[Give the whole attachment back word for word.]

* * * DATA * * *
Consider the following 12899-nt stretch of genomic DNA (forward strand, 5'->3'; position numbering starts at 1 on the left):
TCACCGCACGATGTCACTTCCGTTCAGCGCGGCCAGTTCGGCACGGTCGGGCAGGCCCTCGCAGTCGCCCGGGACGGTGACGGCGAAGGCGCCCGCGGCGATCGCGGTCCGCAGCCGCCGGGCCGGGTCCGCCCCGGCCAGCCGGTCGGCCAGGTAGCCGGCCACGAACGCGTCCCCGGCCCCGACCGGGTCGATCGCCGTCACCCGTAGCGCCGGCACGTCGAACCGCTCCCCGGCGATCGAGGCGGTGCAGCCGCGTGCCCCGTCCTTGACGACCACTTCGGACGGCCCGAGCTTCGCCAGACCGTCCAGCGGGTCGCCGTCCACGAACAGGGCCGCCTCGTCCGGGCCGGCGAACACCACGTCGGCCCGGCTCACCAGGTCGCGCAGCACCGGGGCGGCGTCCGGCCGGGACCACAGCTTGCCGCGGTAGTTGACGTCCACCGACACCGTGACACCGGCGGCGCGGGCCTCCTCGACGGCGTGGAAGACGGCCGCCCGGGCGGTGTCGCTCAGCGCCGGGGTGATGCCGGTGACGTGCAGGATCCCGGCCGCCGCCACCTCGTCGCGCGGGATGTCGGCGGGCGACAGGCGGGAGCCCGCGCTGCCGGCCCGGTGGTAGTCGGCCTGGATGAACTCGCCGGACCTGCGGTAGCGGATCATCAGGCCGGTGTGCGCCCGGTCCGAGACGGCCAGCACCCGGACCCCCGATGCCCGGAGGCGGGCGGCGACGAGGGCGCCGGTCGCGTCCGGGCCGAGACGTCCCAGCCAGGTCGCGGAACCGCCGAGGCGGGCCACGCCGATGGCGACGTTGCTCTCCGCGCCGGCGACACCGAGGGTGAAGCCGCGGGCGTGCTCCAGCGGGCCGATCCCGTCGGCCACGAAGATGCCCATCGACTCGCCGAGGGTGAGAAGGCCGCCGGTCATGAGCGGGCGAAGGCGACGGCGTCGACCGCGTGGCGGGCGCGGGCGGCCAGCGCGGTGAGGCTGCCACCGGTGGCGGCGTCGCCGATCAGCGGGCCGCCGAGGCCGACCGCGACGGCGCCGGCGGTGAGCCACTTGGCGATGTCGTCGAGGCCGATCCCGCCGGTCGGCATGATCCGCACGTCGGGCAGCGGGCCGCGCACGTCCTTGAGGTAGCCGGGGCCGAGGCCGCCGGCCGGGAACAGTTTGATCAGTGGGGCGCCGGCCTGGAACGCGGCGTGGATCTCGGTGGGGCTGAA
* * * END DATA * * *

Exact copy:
Consider the following 12899-nt stretch of genomic DNA (forward strand, 5'->3'; position numbering starts at 1 on the left):
TCACCGCACGATGTCACTTCCGTTCAGCGCGGCCAGTTCGGCACGGTCGGGCAGGCCCTCGCAGTCGCCCGGGACGGTGACGGCGAAGGCGCCCGCGGCGATCGCGGTCCGCAGCCGCCGGGCCGGGTCCGCCCCGGCCAGCCGGTCGGCCAGGTAGCCGGCCACGAACGCGTCCCCGGCCCCGACCGGGTCGATCGCCGTCACCCGTAGCGCCGGCACGTCGAACCGCTCCCCGGCGATCGAGGCGGTGCAGCCGCGTGCCCCGTCCTTGACGACCACTTCGGACGGCCCGAGCTTCGCCAGACCGTCCAGCGGGTCGCCGTCCACGAACAGGGCCGCCTCGTCCGGGCCGGCGAACACCACGTCGGCCCGGCTCACCAGGTCGCGCAGCACCGGGGCGGCGTCCGGCCGGGACCACAGCTTGCCGCGGTAGTTGACGTCCACCGACACCGTGACACCGGCGGCGCGGGCCTCCTCGACGGCGTGGAAGACGGCCGCCCGGGCGGTGTCGCTCAGCGCCGGGGTGATGCCGGTGACGTGCAGGATCCCGGCCGCCGCCACCTCGTCGCGCGGGATGTCGGCGGGCGACAGGCGGGAGCCCGCGCTGCCGGCCCGGTGGTAGTCGGCCTGGATGAACTCGCCGGACCTGCGGTAGCGGATCATCAGGCCGGTGTGCGCCCGGTCCGAGACGGCCAGCACCCGGACCCCCGATGCCCGGAGGCGGGCGGCGACGAGGGCGCCGGTCGCGTCCGGGCCGAGACGTCCCAGCCAGGTCGCGGAACCGCCGAGGCGGGCCACGCCGATGGCGACGTTGCTCTCCGCGCCGGCGACACCGAGGGTGAAGCCGCGGGCGTGCTCCAGCGGGCCGATCCCGTCGGCCACGAAGATGCCCATCGACTCGCCGAGGGTGAGAAGGCCGCCGGTCATGAGCGGGCGAAGGCGACGGCGTCGACCGCGTGGCGGGCGCGGGCGGCCAGCGCGGTGAGGCTGCCACCGGTGGCGGCGTCGCCGATCAGCGGGCCGCCGAGGCCGACCGCGACGGCGCCGGCGGTGAGCCACTTGGCGATGTCGTCGAGGCCGATCCCGCCGGTCGGCATGATCCGCACGTCGGGCAGCGGGCCGCGCACGTCCTTGAGGTAGCCGGGGCCGAGGCCGCCGGCCGGGAACAGTTTGATCAGTGGGGCGCCGGCCTGGAACGCGGCGTGGATCTCGGTGGGGCTGAA